Money can be an uncomfortable, negative or even taboo topic for families. So when it comes to parents telling their children about an inheritance, local financial advisors say ‘the right time’ is different for every family.
Depending on the child, the financial gift can signal a windfall or a burden. While telling a child who is too young can result in a lack of discipline, motivation and appreciation, sharing the news too late can leave an heir unduly concerned for the future.
So advisors say sharing the details of an inheritance can wait, but note that it’s never too early to talk to children about money. “Start talking to your children early about simple things—saving, spending and charitable giving,” says David Ott of Acropolis Investment Management. “Hopefully, you will raise them to have the right attitudes about money in general, so if and when you do let them know about an inheritance, they are more ready.” To instill childhood lessons about money, parents should watch for teachable moments during everyday life. “When a child asks for pricey toy, don’t say yes right away. Explain you can pay half if he or she pays half,” says Maurice Quiroga of PNC. An allowance, as well as matching your child dollar-for-dollar in a college savings account, also can help them begin to understand finances, adds Donald Kukla of Moneta Group. In addition, advisors note it is crucial to discuss philanthropy. “Talk with them about why you work hard to give back money, such as church donations,” Quiroga says.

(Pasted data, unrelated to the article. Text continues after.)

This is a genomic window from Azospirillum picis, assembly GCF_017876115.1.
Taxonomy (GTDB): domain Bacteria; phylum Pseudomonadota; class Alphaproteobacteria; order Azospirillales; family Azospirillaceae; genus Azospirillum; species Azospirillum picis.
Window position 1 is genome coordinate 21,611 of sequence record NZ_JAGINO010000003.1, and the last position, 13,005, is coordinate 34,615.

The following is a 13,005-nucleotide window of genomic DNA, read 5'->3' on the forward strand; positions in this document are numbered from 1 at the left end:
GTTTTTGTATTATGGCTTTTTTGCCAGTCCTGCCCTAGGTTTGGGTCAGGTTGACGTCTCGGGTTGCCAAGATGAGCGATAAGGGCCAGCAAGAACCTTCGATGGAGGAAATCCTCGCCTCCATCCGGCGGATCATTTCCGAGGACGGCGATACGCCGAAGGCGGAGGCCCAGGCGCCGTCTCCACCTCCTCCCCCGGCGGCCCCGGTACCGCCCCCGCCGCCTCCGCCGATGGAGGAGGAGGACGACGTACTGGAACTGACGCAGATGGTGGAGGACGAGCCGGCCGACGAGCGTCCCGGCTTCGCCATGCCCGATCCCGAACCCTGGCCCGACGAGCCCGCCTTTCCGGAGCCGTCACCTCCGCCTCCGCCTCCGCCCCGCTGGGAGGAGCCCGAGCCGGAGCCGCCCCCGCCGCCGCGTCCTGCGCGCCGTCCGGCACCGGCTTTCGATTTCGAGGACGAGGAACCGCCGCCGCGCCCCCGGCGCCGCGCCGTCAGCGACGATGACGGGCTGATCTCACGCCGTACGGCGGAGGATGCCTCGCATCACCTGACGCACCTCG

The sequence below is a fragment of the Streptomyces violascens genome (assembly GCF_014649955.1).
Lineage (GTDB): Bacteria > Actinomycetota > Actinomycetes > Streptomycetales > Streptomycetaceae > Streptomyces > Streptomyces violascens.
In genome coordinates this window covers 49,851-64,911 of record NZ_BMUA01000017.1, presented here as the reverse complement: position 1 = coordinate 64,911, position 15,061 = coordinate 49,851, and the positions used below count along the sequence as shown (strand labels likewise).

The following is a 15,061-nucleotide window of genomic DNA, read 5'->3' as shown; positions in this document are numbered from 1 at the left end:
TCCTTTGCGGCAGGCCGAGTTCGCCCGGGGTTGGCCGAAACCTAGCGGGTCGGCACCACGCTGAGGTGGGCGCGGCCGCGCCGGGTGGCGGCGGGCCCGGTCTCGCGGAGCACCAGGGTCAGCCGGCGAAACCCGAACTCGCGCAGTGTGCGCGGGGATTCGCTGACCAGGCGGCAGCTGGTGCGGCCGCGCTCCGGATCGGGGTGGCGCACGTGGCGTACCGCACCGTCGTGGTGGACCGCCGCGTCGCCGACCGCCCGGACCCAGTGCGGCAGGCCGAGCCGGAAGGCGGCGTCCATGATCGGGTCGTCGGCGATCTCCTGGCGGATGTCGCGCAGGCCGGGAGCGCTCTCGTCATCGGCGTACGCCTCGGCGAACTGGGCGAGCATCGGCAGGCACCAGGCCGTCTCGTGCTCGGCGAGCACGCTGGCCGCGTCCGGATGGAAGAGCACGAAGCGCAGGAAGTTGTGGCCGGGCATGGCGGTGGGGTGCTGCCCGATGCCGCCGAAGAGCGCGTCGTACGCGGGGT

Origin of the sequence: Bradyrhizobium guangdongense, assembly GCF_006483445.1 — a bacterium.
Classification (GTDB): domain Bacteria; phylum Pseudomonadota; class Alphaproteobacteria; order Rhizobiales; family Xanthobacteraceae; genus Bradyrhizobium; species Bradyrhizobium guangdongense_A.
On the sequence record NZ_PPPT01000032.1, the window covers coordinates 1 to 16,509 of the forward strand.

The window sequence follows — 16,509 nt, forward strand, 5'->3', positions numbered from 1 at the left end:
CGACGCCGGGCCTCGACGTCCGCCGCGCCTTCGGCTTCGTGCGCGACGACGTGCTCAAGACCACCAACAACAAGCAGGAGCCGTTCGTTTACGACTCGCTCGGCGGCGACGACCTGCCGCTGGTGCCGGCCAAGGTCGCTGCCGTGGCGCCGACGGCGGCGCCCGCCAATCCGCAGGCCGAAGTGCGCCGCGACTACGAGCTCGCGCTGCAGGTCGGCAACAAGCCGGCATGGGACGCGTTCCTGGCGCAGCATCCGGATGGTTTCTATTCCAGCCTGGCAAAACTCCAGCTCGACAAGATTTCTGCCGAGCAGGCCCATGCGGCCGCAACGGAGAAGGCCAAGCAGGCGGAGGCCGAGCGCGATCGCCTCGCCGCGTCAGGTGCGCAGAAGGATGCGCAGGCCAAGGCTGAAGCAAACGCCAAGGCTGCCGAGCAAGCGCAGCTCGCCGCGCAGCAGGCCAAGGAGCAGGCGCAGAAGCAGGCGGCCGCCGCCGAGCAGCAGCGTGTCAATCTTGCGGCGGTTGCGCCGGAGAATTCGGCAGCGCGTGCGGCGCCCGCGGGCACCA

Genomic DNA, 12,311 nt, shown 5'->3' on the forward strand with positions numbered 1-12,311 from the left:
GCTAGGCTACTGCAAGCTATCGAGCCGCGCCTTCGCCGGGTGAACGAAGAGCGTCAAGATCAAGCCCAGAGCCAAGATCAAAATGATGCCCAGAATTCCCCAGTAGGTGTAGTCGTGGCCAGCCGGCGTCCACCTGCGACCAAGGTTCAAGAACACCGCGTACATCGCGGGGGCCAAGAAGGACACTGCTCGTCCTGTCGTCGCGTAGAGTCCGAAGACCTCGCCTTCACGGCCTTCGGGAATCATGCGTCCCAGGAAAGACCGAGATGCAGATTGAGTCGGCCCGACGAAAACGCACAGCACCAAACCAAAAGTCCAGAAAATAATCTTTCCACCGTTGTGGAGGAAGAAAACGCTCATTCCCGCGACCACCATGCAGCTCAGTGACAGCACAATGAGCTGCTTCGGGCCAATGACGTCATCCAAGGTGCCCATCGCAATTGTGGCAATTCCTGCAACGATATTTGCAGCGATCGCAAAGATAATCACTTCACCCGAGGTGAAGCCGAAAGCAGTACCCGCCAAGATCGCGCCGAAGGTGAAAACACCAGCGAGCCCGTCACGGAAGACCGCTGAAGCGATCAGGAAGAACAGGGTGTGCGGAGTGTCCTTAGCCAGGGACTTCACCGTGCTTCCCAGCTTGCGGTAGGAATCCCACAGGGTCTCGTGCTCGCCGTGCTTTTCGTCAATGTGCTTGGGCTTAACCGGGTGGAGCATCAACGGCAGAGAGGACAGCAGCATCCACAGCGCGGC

According to a 2011 SmartMoney report, 52 percent of parents with assets of $3 million or more have not discussed finances or how they should be used with their children. For many families, a good time to discuss an inheritance is when a child has become a financially independent adult—living, working and paying bills on their own. “Be frank, open and honest, and make sure you share your family values related to finance, along with the facts about the actual money,” Ott notes. Key facts to discuss include the name of the executor of the estate, financial, tax and legal advisor contacts and the location of important documents and safety deposit boxes, notes Brian Pultman of Wells Fargo Advisors.
A wealth management firm can help ease the transition through a series of meetings at different stages in the child’s life. “It’s not just one conversation, but a long-term process of educating children to become financially literate,” says David Krauss of Commerce Trust Company. In addition to financial advisors, many local firms have psychologists available to help counsel families through the process. A godparent, aunt or uncle can be another resource for the child to discuss a large wealth transfer, Quiroga adds.
Advisors also can help families avoid financial missteps. For example, Krauss cautions parents against creating undue expectations in today’s uncertain economy. “Stock markets go up and down, and an inheritance may change.” Lastly, advisors can ensure all family members stay up to speed along the way, Pultman says. “You need to make sure everyone involved knows your financial plans so there are no conflicts.”